Conductive rubber tubing is made from natural or synthetic materials and provides a pathway for liquids and gases that allows electrical currents to travel along the flow line in order to avoid electrostatic discharge. Rubber is generally a resistor, which is advantageous for insulation purposes but can also result in a buildup of static electricity. Static attracts dust and can cause sparks.
To avoid the sparks from friction, conductive rubber tubing allows electricity to easily pass through it, minimizing the creation of static electricity and protecting the tubing and environment. Conductive rubber tubing may have a conductive liner inside to lessen the resistance even more. These tubes are used in circumstances where an electrical current is present, like if the rubber tubing is connected to an electronic machine or device. They are not, however, intentionally part of an electrical circuit. They are designed to transport liquids and gases, and being able to conduct electricity is an added feature. Conductive rubber tubing is used for military, aerospace, laboratory and automotive applications in which the presence of dust would be counterproductive or the threat of a spark and fire would be dangerous. Conductive rubber tubing is also used to guard against electromagnetic or radio frequency interference.
Natural rubber is derived from latex, which is produced by several species of plants, mostly notably the Pará rubber tree. When the tree's bark is cut, it drips latex, which is then collected and processed. Synthetic rubber is made from a variety of petroleum-derived molecules. Chemicals are mixed in to add certain desirable properties such as enhanced durability, fluid flow and tensile strength. Latex tubes are made through several processes including extrusion and dipping; dipping results in a smooth, seamless tube. Another manufacturing technique is mandrel curing, where long, thin cylinders called mandrels or arbors are dipped in rubber. The rubber undergoes a drying and curing process; some tubing is vulcanized; vulcanization is the process of hardening by adding sulfur, heat and other curatives to rubber. Vulcanized rubber tubes are less sticky and have superior durability; tires, some hoses and many other rubber products are vulcanized to improve their performance. To make a rubber tube conductive or anti-static, certain chemicals are added during the manufacturing process. Some conductive rubber tubing is flexible, stretchy and can be cut by a pair of scissors, while other tubing is stiff and not as pliable. Additional conductivity can be achieved through liquids or coatings inside the tube.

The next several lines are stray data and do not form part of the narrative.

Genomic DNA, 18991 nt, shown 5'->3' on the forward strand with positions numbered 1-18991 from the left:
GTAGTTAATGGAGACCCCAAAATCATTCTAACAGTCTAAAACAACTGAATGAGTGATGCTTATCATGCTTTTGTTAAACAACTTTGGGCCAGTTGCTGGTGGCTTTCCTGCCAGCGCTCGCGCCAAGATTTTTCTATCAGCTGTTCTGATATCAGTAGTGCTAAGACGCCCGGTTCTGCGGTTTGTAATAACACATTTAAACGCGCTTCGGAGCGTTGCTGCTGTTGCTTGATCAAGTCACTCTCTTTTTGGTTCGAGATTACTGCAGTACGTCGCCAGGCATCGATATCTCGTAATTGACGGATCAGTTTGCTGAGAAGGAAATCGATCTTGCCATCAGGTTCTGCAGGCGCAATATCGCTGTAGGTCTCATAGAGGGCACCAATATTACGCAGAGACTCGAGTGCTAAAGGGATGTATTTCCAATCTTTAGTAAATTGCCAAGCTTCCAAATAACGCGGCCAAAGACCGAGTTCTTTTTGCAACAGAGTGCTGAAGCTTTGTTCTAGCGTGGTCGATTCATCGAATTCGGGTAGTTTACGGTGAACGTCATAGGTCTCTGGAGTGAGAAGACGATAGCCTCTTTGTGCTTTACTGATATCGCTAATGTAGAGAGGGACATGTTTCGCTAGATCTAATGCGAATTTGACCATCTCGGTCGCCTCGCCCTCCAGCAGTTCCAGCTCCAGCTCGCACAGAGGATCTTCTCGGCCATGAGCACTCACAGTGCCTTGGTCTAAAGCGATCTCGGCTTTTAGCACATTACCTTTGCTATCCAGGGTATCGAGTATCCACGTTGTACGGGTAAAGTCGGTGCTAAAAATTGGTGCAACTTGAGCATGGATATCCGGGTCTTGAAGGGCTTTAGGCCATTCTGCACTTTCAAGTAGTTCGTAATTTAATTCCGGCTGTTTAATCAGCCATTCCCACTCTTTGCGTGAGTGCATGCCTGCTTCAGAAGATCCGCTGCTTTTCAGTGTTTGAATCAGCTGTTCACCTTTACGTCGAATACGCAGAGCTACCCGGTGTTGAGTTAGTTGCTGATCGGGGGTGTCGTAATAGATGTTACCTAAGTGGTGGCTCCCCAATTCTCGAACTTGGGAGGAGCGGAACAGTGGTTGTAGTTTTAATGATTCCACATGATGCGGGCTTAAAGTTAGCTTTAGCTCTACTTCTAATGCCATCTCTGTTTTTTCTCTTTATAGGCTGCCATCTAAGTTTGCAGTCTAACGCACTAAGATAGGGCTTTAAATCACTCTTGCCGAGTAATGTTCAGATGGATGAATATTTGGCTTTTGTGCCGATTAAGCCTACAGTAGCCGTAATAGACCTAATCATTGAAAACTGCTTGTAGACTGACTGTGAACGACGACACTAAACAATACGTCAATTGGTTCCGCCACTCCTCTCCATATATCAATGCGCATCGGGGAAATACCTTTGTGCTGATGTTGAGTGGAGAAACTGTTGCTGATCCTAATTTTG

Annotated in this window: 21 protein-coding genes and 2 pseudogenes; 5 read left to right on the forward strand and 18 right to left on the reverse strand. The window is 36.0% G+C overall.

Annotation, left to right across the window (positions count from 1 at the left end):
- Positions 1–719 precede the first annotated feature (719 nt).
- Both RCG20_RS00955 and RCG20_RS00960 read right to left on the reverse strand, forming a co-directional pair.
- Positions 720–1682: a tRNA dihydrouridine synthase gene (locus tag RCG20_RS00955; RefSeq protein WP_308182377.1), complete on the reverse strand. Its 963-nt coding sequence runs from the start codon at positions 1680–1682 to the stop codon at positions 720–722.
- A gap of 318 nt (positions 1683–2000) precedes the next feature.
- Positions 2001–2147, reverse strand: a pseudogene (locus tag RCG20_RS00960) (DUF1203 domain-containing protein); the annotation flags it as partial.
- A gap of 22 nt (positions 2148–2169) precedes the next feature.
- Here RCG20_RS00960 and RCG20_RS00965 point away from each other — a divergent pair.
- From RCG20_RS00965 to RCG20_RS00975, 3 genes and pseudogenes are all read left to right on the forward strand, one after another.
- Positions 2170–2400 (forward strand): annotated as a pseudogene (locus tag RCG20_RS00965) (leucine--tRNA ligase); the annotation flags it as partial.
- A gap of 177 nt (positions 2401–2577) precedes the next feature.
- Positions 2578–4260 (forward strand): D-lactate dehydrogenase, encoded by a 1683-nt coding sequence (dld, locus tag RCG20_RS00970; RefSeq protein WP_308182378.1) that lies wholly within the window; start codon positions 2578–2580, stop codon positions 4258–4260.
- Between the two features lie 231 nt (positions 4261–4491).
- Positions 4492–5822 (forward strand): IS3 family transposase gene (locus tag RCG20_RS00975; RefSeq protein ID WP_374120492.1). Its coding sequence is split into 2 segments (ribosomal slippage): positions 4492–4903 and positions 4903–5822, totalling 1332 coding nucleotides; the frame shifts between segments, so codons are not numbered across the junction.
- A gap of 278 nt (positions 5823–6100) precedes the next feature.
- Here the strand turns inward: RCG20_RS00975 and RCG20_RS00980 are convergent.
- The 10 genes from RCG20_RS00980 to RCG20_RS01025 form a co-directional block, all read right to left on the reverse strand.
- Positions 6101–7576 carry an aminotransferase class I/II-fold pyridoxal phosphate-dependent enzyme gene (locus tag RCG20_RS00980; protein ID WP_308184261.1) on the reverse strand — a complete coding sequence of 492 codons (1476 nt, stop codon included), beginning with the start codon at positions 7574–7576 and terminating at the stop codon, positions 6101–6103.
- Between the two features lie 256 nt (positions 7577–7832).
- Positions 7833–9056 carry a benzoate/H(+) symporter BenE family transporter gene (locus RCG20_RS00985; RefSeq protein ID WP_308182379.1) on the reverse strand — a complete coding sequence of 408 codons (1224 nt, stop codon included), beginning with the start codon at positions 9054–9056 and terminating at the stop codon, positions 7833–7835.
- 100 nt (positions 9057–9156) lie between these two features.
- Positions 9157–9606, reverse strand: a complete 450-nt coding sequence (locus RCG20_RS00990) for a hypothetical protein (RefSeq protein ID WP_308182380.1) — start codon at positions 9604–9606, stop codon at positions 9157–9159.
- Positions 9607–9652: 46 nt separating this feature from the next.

Conductive Rubber Tubing - NewAge® Industries, Inc.